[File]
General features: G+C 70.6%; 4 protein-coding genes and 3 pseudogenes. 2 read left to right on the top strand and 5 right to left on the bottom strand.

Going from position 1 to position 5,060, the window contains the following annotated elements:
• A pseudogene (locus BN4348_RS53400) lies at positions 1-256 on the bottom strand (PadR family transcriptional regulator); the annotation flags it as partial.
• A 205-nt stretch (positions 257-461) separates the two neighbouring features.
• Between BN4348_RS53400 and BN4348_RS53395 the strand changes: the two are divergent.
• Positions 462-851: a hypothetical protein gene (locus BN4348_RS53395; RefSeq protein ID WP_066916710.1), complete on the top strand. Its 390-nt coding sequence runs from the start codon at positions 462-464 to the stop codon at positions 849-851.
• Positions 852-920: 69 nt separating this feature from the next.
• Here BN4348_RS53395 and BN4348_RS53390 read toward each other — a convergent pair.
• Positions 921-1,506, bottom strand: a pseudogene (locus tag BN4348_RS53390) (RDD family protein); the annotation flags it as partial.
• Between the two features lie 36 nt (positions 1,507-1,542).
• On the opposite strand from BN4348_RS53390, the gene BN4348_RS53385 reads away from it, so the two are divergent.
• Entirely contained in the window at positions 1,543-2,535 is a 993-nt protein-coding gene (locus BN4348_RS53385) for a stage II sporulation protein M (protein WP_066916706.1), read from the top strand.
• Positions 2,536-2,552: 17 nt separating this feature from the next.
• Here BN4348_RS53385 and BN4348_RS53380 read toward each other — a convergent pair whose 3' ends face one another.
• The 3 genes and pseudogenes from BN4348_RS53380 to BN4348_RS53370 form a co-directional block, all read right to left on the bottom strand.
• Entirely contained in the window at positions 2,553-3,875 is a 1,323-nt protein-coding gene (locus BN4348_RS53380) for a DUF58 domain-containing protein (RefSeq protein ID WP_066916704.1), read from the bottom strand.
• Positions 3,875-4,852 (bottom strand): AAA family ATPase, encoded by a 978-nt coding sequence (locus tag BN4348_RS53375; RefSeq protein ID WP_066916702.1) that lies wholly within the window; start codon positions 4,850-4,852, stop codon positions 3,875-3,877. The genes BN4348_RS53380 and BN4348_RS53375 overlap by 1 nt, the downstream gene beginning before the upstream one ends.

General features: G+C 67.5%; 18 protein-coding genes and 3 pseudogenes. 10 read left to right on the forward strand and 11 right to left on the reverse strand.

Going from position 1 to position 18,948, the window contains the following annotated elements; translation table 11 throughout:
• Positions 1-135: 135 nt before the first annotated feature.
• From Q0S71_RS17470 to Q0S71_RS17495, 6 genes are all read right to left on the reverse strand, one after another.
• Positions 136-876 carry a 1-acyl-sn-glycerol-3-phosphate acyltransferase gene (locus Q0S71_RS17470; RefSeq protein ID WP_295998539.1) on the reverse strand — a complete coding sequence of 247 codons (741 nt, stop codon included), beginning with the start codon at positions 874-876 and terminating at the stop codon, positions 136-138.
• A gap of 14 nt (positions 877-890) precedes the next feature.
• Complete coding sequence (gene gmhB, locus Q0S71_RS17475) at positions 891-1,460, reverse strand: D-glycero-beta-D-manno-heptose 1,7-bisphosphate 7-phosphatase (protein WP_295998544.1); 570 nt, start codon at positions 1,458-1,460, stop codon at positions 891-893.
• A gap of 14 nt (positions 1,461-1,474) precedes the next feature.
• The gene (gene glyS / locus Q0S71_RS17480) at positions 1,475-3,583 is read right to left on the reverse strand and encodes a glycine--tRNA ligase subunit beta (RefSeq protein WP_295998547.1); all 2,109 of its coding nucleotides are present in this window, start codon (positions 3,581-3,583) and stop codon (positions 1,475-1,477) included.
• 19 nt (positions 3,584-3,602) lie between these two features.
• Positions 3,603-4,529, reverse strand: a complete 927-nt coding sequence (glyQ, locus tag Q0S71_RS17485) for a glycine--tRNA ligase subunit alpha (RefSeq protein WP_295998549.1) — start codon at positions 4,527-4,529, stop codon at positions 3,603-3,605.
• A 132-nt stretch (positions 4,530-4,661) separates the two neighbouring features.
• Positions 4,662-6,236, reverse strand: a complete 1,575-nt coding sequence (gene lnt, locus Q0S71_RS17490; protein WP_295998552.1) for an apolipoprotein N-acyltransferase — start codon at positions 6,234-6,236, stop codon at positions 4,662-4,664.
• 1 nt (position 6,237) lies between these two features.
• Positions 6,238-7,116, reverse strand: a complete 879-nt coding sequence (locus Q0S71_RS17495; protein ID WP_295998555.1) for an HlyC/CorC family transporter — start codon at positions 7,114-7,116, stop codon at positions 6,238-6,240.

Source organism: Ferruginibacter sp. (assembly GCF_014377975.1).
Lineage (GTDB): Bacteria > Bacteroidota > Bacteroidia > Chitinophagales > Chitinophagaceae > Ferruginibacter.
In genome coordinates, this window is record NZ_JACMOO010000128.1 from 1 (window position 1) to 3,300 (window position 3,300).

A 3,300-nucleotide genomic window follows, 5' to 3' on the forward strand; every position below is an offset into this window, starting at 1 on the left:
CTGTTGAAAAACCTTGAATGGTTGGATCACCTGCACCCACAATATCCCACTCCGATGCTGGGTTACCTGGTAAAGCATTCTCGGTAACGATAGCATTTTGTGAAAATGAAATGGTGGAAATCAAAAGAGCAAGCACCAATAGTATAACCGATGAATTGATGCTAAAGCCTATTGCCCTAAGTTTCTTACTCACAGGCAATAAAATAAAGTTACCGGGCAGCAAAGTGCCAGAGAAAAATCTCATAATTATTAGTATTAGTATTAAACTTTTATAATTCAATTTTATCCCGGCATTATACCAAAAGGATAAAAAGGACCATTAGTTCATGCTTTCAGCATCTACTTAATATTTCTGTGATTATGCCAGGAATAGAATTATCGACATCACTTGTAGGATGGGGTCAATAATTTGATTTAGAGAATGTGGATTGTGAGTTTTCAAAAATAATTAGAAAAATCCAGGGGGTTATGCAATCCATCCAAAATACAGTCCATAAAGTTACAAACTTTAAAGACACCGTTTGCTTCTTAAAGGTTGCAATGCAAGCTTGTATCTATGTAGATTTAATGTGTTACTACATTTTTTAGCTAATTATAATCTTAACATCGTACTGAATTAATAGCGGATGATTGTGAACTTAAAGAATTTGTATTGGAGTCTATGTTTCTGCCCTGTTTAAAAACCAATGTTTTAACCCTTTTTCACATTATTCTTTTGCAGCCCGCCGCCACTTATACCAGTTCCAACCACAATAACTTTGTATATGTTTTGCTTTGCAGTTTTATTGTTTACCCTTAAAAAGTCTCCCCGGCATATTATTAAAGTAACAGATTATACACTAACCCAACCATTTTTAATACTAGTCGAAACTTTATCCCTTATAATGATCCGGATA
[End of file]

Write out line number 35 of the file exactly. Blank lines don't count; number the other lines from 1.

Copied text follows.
In genome coordinates, this window is record NZ_JACMOO010000128.1 from 1 (window position 1) to 3,300 (window position 3,300).